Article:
Integrating internal quality assurance in Chile and South Africa

09 June 2016

This is part four in a series of articles on IIEP’s international research project focused on innovative and effective internal quality assurance systems in eight public and private universities around the world. IIEP will soon publish all of the case studies on its website. The results will also be discussed at the IIEP Policy Forum this week at the Xiamen University in China.

Internal quality assurance (IQA) is a growing phenomenon whereby a higher education institution implements a series of feedback tools and processes to help encourage a two-way conversation on quality improvement. Such a system includes the collection and analysis of feedback from stakeholders, both within the university and beyond, the use of internal evaluation methods and the monitoring of selected quality indicators. Together, all of these initiatives can help enhance links between academic programmes and labour market needs and strengthen the role of the university in society at large.

However, as IQA proliferates around the world, more and more universities are facing a similar set of challenges. To help address these, IIEP launched an international research project with eight universities worldwide in 2014. Pulling together the best innovative and effective features of IQA, the project aims to share possible pathways to the creation of an IQA that will work in a variety of contexts. For this final part of our series on these eight case studies, we highlight how two universities in Chile and South Africa have integrated an IQA into the university’s overall management structure.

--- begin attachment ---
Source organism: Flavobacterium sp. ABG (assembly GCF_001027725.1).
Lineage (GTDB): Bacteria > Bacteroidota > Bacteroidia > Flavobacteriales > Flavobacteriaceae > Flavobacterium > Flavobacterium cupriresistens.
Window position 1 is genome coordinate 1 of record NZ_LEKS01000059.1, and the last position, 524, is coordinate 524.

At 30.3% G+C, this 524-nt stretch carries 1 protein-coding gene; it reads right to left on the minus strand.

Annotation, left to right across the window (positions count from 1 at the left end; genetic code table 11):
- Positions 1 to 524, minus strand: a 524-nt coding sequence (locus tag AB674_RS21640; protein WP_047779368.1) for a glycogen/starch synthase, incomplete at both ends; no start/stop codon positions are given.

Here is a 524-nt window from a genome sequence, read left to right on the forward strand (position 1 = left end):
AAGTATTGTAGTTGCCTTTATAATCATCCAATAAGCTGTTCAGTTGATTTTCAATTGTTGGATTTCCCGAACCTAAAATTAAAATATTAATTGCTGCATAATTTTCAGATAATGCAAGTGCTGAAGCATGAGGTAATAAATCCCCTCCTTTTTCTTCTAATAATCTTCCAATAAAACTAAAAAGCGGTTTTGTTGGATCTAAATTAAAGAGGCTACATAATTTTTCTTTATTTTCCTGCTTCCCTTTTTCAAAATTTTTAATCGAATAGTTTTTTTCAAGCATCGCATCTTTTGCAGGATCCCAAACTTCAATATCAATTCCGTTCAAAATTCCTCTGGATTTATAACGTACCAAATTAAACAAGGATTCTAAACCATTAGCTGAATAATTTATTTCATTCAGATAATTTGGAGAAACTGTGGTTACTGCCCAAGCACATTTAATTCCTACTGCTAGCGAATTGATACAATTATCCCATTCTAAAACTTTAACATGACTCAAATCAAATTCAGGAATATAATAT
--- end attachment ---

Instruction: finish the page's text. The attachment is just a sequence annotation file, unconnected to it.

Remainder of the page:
Quality assurance emerges in post-Apartheid South Africa

External quality assurance (EQA) – which takes place outside of the university structure – became a mechanism used by South Africa’s new democratic government after the collapse of Apartheid to spur integration within the higher education sector. In 2001, a national system of QA was launched and later implemented in 2004. While universities across the country responded in varied ways, the University of the Free State (UFS) embraced EQA early on and used it as a tool for internal transformation.